• Barnett Waddingham
    Barnett Waddingham
  • Grappling with staffing shortages? Here are three ways your wellbeing strategy can support recruitment and retention

    By WorkLife by OpenMoney

    Staffing shortages around the UK have put recruitment and retention into sharp focus for many firms in recent months. In fact, our own research into the SME sector recently revealed that some 17% of smaller businesses see attracting and retaining high-quality talent as a major hurdle to their business right now [1].

    Against this backdrop, it’s unsurprising that many companies are looking to their benefits and wellbeing strategy as a means of offsetting some of these challenges. But the same key question keeps cropping up – how can a business practically use a strategy to connect more closely with staff and strengthen loyalty with the organisation?

    The first thing to remember is that any strategy should be considered a moving proposition – implementation is merely the tip of the iceberg. In the same way that every firm must provide a salary and can offer a higher rate to set themselves apart from the competition, the goal posts are always moving when it comes to wellbeing support. This means that those who want to recruit and retain the best talent need to stay one step ahead.

    There are three key ways to do this.

    1. Talk to your employees

    At a base level, every firm’s wellbeing strategy should include a range of benefits that address the five key pillars of an employee’s wellbeing – financial, mental, physical, social and environmental. But it doesn’t end there. The next step is to add additional layers of support in those areas your employees would benefit from greater resource.

    It’s been a tumultuous two years for a lot of people, so sit down with each employee to discuss any issues they might be facing, plus how their needs might have changed. Have they had a child recently and potentially welcome childcare vouchers for example, or would they benefit from some financial advice if the pandemic took its toll on their personal finances?

    Gone are the days that employees are happy to simply be handed a cash bonus; quite rightly they want to feel an element of care and know that their hard work and loyalty is valued. Taking the time to understand people’s challenges is the first step to building a genuine connection with employees – and ensuring all solutions implemented will make a positive difference to their lives.

    1. Communication is king

    It often goes that employees are informed about workplace benefits and support during their induction then never hear of them again.

    There’s little point in investing in a wellbeing proposition if you’re not telling people about it, so be sure to promote what’s available and seek feedback on what people do and don’t find beneficial. This is essential to ensuring maximum value on both sides.

    Regular mailers, surveys and features in company newsletters are all great ways of opening the lines of communication. If you really want to maximise engagement and feedback though, you could incorporate having quarterly conversations around the wellbeing proposition into line managers’ KPIs.

    If you start to notice trends on what people value or are using the most, then act on it. Being able to show your employees that you’ve listened to their feedback and made changes as a result can be extremely powerful.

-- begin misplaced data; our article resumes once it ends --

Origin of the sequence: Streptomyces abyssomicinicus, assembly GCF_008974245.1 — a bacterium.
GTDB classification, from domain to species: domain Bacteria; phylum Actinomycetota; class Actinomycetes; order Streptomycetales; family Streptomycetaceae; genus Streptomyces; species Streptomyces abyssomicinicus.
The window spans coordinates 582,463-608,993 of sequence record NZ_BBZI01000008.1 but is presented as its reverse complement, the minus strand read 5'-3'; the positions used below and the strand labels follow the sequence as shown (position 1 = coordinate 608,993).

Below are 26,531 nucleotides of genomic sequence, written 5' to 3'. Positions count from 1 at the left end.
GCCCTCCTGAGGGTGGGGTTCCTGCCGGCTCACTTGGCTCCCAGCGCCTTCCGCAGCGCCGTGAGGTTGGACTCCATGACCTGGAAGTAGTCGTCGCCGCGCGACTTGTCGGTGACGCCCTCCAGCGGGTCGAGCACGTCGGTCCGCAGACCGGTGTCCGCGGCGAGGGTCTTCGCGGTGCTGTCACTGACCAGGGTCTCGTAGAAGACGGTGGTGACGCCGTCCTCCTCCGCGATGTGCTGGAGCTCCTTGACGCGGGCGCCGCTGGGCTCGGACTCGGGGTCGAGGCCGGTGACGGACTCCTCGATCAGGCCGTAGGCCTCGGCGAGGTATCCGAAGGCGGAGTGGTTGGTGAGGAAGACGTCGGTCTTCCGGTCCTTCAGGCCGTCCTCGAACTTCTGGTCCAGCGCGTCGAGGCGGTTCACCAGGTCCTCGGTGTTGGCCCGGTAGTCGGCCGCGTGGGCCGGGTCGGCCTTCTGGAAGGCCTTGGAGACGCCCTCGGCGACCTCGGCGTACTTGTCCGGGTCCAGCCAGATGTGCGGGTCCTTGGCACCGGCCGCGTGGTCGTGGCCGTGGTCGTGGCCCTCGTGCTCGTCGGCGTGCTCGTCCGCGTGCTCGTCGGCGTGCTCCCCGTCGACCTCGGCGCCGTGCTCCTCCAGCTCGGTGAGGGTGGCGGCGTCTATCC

1. Diversify benefits

    Lastly, don’t look at your workforce as one group of people when deciding what support to include in your strategy. Each individual employee will be of a different age, gender and background, and facing their own specific challenges.

    New initiatives are constantly coming to market to help people through specific milestones in their lives – mortgage advice for first-time buyers and menopause support are just two examples. Check in with your benefits provider to see what other new features your workers might benefit from.

    If you want to further drive engagement, then consider tailoring communications around specific benefits to particular employees. For example, promoting financial wellbeing benefits to younger employees who have only recently joined the business and might be budgeting for the first time. An employee will be far more likely to stick around at a business that shows they have invested time and money in putting benefits in place that will support them at every stage of their working life.

    Of course, every organisation’s wellbeing strategy will differ depending on the specific nature and needs of their workforce, and what suits one firm might not another. Following these three steps will provide a strong starting point for fostering a closer relationship with existing staff that could not only encourage them to stay and strive to support the company, but also inspire new talent to want to join a successful and caring business.

    WorkLife by OpenMoney is a benefits platform designed to support employees in every aspect of their wellbeing.

    At WorkLife we believe that a person’s wellbeing is made up of five crucial facets; physical, mental, financial, social and environmental. We like to call them the Five Pillars of Wellbeing. That’s why we have created a suite of benefits centred around the five core pillars with wellbeing at the heart. When it comes to designing an effective wellbeing strategy, we encourage all businesses to ensure a benefits package addresses the five key pillars of an employee’s wellbeing.

    If you would like to discuss how we can support your business with an effective employee wellbeing strategy, get in touch with us here or visit our website.

    [1] WorkLife Small Business Monitor 2021: https://www.worklifebenefits.uk/


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